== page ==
For Love and Lobster: Chef Migration Continues in Maine
Ridiculously fresh seafood. Check. Farms and farmers markets galore. Yup. Great scenery. You bet. Real estate deals. Indeed. Locals and visitors who are serious about good food. Definitely. For these reasons and more, a growing number of chefs are decamping Downeast.
Geoffroy Deconinck is latest chef to trade in his fancy toque for a new start in Maine. Having worked side by side with Daniel Boulud, David Bouley, and Alain Ducasse, the 38-year-old Belgian is the newly named executive chef at Natalie’s restaurant at the Camden Harbour Inn.
Deconinck joins trend leader Melissa Kelly of Primo (Rockland), who got her start with Alice Waters at Chez Panisse; Krista Kern of Bresca (Portland), who chefed with Guy Savoy, holder of three Michelin stars, in Las Vegas; Michelle and Steve Cory of 555, who did time in Napa (she with Thomas Keller at The French Laundry) before opening their Portland restaurant; and others who’ve moved north in recent years to carve out their piece of Maine's culinary wonderland.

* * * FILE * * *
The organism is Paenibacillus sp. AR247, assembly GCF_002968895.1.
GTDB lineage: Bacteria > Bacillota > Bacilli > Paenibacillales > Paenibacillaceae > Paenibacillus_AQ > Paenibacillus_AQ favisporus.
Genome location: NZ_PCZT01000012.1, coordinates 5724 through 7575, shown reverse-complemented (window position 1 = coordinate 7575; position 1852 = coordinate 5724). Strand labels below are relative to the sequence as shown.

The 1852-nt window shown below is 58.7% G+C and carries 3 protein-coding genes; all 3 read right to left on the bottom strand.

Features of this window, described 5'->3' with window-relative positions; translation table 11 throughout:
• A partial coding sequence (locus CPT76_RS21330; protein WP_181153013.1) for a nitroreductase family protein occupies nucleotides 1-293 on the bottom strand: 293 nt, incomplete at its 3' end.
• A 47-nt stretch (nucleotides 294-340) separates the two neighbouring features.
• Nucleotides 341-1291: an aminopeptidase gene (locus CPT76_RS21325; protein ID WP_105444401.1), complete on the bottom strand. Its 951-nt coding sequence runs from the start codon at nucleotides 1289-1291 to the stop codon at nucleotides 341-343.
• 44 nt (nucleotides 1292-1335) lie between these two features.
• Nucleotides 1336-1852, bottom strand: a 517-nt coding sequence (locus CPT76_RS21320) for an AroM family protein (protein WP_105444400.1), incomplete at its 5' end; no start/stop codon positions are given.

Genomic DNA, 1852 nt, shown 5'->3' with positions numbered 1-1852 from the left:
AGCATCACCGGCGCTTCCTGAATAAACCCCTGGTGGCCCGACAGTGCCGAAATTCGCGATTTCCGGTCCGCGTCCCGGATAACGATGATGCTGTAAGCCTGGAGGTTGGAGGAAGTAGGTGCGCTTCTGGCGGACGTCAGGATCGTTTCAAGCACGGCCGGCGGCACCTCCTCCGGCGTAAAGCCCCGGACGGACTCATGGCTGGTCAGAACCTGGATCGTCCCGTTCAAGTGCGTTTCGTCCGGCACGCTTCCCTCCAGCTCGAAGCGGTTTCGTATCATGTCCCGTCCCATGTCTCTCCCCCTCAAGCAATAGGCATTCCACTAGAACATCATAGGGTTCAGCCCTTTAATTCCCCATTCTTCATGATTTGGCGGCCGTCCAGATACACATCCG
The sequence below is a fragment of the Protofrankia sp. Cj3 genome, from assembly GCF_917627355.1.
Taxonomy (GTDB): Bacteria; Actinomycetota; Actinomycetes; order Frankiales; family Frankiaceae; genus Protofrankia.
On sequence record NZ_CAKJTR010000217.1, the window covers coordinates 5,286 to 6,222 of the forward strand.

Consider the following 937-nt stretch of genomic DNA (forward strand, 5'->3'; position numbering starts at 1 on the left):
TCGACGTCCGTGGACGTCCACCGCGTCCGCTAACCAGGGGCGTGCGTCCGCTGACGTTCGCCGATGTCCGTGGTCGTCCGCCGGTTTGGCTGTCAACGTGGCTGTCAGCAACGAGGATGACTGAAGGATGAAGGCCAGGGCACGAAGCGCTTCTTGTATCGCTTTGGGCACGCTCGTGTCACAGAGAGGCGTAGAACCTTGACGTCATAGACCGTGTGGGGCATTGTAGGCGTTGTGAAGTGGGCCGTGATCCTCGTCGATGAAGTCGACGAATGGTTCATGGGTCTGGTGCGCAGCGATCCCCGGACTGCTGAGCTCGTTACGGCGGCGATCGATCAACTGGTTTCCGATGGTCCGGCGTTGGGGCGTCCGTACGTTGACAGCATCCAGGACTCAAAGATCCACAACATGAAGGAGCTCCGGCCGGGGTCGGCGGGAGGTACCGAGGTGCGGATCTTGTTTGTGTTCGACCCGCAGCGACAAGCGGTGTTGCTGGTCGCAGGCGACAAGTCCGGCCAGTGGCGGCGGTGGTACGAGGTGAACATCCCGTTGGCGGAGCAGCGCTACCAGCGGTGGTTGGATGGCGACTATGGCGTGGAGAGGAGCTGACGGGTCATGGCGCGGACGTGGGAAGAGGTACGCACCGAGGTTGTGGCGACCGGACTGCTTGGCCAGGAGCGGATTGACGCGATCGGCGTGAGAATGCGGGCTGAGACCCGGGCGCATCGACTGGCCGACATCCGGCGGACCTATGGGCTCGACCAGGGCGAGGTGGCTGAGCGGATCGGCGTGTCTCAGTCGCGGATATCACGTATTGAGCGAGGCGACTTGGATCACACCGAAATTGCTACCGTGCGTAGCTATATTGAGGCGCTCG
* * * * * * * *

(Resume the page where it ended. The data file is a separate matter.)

But it’s not just the salt air and locavore-mad diners that lured Deconinck to quaint Camden village on Penboscot Bay—the inn’s savvy owners had something to do with the move. Oscar Verest and Raymond Brunyanszki have had a special spot for Natalie’s since they opened the doors to their stylish inn in 2007, insisting on fine ingredients, great service, and sophisticated alternatives to the lobster roll (on the menu now: Deconinck’s asparagus risotto with spring garlic foam; grilled salmon with herb sabayon; and local lamb with fennel puree).
Chef Deconinck was also a 2011 nominee—the only one from Maine—for Food & Wine’s People’s Best New Chef award. Need we say more? Go and taste for yourself—just for the halibut.
Adrien Glover is the online deputy editor at Travel + Leisure.